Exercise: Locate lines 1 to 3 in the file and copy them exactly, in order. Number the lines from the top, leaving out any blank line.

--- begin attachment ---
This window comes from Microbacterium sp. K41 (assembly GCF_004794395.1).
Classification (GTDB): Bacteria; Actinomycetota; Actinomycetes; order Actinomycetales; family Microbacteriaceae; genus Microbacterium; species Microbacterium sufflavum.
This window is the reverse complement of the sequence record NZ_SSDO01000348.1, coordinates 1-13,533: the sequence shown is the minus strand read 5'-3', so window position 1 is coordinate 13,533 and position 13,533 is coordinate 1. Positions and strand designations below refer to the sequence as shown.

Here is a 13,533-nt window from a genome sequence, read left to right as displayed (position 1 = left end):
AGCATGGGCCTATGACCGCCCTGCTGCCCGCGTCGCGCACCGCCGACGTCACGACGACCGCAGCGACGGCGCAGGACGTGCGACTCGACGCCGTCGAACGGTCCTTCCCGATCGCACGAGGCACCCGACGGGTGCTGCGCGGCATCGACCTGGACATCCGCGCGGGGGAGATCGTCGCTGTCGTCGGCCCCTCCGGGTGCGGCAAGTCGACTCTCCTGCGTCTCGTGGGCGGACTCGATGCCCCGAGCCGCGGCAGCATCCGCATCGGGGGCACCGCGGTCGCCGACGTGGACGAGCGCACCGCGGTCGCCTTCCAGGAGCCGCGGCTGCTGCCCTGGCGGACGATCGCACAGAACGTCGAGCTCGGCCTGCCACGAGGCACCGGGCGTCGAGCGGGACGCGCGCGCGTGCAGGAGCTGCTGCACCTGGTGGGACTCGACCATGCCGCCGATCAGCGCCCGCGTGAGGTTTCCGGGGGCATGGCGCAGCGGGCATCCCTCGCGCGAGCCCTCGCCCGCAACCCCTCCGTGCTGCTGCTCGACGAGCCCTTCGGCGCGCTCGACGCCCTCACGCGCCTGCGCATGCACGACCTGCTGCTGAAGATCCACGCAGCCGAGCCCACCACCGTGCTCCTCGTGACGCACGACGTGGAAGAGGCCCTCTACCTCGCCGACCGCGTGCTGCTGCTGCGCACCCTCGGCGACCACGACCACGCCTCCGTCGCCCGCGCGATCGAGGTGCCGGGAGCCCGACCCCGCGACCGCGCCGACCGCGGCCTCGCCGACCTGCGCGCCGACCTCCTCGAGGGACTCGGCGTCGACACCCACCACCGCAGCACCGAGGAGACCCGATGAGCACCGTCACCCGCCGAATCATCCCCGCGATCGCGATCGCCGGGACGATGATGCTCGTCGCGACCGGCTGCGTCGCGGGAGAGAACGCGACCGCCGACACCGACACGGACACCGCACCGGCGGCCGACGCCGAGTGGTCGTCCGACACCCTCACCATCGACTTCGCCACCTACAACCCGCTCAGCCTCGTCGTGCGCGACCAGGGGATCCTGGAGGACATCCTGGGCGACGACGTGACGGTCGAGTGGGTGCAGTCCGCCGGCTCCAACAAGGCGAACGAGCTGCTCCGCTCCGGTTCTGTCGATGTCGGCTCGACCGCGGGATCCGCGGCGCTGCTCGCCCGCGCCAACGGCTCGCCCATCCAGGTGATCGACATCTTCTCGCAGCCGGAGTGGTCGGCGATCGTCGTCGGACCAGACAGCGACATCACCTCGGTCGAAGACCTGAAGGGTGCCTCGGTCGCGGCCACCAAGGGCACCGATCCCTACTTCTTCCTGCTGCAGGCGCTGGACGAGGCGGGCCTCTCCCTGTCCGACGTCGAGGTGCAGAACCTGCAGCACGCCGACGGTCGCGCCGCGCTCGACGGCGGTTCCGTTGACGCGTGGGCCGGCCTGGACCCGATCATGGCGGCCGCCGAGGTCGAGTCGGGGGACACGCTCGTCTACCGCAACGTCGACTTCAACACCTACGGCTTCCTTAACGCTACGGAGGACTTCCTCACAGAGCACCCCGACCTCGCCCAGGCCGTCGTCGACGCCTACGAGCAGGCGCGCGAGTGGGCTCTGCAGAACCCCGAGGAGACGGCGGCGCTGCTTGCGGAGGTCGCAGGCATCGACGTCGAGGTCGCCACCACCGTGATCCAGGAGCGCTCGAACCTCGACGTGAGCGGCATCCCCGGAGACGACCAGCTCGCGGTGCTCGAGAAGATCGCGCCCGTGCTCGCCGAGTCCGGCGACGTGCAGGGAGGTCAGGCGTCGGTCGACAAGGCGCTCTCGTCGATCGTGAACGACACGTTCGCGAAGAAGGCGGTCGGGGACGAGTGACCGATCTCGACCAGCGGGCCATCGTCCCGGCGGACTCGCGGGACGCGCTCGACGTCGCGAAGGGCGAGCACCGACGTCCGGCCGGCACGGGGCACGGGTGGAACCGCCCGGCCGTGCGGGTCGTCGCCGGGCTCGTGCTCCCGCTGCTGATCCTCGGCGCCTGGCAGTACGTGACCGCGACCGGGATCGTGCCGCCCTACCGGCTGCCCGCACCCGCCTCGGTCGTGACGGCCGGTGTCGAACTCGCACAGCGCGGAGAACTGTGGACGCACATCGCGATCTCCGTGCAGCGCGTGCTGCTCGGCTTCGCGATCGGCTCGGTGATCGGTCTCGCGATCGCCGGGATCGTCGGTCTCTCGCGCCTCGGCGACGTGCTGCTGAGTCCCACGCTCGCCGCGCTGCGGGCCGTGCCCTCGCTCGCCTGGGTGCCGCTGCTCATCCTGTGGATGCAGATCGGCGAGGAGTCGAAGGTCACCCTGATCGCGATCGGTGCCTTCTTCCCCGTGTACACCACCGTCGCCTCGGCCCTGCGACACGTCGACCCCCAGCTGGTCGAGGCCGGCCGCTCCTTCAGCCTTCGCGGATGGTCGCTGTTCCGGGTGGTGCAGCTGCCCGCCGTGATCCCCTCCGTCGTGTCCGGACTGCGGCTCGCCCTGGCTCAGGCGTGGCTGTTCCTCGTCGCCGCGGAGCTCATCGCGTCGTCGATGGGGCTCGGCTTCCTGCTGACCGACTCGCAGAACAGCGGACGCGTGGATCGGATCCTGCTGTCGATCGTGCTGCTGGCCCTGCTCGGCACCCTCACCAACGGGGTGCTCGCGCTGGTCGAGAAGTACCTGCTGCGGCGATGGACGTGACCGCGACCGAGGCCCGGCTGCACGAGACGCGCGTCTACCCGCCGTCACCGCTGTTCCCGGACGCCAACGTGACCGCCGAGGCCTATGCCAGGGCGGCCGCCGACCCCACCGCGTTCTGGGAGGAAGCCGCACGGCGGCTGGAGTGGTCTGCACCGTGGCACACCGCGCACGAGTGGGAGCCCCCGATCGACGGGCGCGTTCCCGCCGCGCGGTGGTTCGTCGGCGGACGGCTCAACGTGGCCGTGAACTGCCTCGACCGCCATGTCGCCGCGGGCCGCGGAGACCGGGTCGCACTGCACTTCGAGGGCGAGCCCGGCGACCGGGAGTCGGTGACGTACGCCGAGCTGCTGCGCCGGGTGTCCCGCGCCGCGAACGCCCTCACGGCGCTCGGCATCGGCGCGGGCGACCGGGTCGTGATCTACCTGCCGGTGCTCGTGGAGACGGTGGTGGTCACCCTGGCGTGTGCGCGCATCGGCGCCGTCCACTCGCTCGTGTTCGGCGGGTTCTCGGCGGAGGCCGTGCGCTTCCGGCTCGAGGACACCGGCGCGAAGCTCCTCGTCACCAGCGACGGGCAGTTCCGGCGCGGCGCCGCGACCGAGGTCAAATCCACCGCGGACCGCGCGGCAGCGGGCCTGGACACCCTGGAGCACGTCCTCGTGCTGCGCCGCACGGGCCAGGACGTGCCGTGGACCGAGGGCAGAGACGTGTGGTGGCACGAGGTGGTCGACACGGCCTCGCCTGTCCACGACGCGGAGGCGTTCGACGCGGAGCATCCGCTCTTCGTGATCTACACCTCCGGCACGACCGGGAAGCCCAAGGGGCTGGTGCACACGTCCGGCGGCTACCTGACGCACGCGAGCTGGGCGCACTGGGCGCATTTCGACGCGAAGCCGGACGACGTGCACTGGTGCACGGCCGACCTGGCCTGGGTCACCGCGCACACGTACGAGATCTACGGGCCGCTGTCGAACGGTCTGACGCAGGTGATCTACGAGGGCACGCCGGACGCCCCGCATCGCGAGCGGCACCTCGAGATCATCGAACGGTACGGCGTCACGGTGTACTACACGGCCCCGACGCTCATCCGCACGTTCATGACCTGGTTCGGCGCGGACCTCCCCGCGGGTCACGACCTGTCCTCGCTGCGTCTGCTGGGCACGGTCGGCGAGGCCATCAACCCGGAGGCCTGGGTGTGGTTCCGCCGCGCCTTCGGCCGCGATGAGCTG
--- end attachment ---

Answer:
This window comes from Microbacterium sp. K41 (assembly GCF_004794395.1).
Classification (GTDB): Bacteria; Actinomycetota; Actinomycetes; order Actinomycetales; family Microbacteriaceae; genus Microbacterium; species Microbacterium sufflavum.
This window is the reverse complement of the sequence record NZ_SSDO01000348.1, coordinates 1-13,533: the sequence shown is the minus strand read 5'-3', so window position 1 is coordinate 13,533 and position 13,533 is coordinate 1. Positions and strand designations below refer to the sequence as shown.